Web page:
Ascension Island


The Ascension Island Government conservation team produces a detailed newsletter every 3 month, ‘The Conservation Quarterly’ which can be downloaded from the website



A successful feral cat eradication project was initiated in 2001 with the last cat killed in January 2004. Indications are that some species of seabirds are recolonising the mainland now that the cats have been removed.

Drawing on commitments made under the Environment Charter, OTEP funding was used in 2004-5 for a project to develop and initiate the implementation of Ascension’s first national park management plan (OTEP ASC 001). This included work to clear high priority endemic plant colonies of invasive vegetation and protect them from grazing. A further two-year project (OTEP ASC 801) has now been funded to develop an ecosystem approach to plant conservation on Ascension Island. This will include work to clear invasive species and put up fencing to protect six restoration sites from rabbit grazing.

The South Atlantic Invasive Species project (SAIS) was undertaken during the period December 2006 to December 2009. It was funded by the Ninth European Development Fund and carried out by the RSPB in partnership with the Governments of Ascension Island, Saint Helena, Tristan da Cunha, the Falkland Island, South Georgia and the Sandwich Islands, Falklands Conservation and the Saint Helena National Trust. The overall goal of the SAIS project was to enhance the economic prosperity and quality of life of the people of the UK Overseas Territories (OTs) in the South Atlantic through the reduction of the threat that invasive species pose to the native biodiversity of the South Atlantic UKOTs. A brief summary of the aspects of the work relating to Ascension Island can be found here

A new two-year project (Defra CR 0492), being carried out by CABI and started in January 2011, is looking at the impact of invasive non-native species in the UK Overseas Territories in the South Atlantic and the potential for biological control. Details of this project and a report on the preliminary results for Ascension Island can be found here

Two OTEP funded projects started in 2011:-
An Ecosystem Approach to Plant Conservation on Ascension Island’ (OTEP ASC 801) is a 2 year project and will be a significant advance towards an ecosystem approach to the conservation of the endemic and native plants of Ascension Island. This will be achieved by:

  • Filling the knowledge gap on important keystone species i.e. bryophytes.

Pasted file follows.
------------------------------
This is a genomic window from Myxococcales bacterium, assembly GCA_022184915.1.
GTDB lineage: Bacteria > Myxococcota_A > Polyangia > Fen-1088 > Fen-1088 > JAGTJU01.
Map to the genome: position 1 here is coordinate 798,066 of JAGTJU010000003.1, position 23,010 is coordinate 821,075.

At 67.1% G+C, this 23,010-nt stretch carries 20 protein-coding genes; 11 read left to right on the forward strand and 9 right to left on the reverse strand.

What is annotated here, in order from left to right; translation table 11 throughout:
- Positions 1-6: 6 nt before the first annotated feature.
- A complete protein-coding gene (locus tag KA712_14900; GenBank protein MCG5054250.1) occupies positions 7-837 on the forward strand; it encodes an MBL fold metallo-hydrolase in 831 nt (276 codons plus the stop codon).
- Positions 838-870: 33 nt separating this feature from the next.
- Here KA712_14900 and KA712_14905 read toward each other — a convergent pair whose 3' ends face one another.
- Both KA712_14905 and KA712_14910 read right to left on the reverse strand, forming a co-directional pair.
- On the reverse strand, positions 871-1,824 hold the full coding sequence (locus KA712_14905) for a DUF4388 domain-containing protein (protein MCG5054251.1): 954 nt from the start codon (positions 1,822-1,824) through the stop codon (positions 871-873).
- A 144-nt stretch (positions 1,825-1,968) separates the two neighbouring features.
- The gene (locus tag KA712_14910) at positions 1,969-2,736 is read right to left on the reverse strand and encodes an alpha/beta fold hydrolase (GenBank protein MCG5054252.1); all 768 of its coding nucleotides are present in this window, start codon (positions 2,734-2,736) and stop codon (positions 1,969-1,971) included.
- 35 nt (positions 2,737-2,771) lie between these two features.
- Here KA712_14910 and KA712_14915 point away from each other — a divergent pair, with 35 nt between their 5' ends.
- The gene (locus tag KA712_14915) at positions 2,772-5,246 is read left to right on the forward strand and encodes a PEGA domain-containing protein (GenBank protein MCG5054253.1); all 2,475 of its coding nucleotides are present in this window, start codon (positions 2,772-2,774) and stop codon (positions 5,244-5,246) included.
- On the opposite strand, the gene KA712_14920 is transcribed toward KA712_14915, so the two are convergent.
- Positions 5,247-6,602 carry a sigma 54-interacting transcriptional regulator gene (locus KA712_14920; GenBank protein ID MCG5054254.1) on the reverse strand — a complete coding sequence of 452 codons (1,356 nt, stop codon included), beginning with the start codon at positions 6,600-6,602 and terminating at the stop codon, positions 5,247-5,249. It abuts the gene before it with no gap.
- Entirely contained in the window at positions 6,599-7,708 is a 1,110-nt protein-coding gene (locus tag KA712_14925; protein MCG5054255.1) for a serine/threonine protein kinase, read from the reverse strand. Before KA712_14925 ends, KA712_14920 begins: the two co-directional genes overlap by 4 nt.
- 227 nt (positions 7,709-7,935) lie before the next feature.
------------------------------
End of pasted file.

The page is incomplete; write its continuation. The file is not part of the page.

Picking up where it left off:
• Delivering staff training in all relevant departments so that they are better able to develop and implement sustainable conservation measures that incorporate climate change and employ the ecosystem approach.
  • Restoring plant communities on Ascension; delivering communities in the Ascension Biodiversity Action Plan.

Status of marine turtles of Ascension Island’ (OTEP ASC 803) – previous work has shown that Ascension Island is of global importance for marine turtles, and that these species are vulnerable to global climate change. This project will produce an updated status and management plan for these threatened species on AI. This work will determine whether systems for monitoring and management put in place following our management plan a decade ago are still valid, and will enable development of expertise in monitoring and conservation in the AI conservation community. The outputs are important for management of this species at AI, regional management plans and global (IUCN) species assessments.

A Darwin Initiative Project starts on the 1st July 2012, ‘Implementing a Darwin Initiative Biodiversity Action Plan (BAP) for Ascension Island’. This project will develop and put into action a BAP for Ascension Island integrating available information on the spatial distribution of biodiversity, threats, and mitigation measures. As a result, a much better understanding of biodiversity across the range of key taxa will be developed and mitigation of those threats will have been initiated leading to improved status.

A JNCC funded project began in June 2012, for the ‘Management of endemic fern Marattia purpurascens’. The project covers erecting fencing to exclude rabbits and sheep from identified areas on Green Mountain, clearing of invasive species that threaten Ascensions endemic Marattia purpurascens, especially on the east-south-east side of the mountain, and the development and erection of educational pathway signage to raise awareness of the species and efforts underway to ensure its conservation.

A Darwin Challenge Fund project will begin in August 2012 ‘Assessing Ascension Islands Shallow Marine Biodiversity’ – results from this survey will result in faunal and floral species inventory, habitat descriptions and maps, a field guide to marine invertebrates, algae and fish, a report on status of marine endemics, and a report on the potential impacts of climate change. This will inform Ascension Island Government of how they can fit their shallow marine environment into future biodiversity strategies and form CBD targets, and will also inform work needed for a full Darwin Initiative Fund application.

Thin strip of image show tree trunk and bark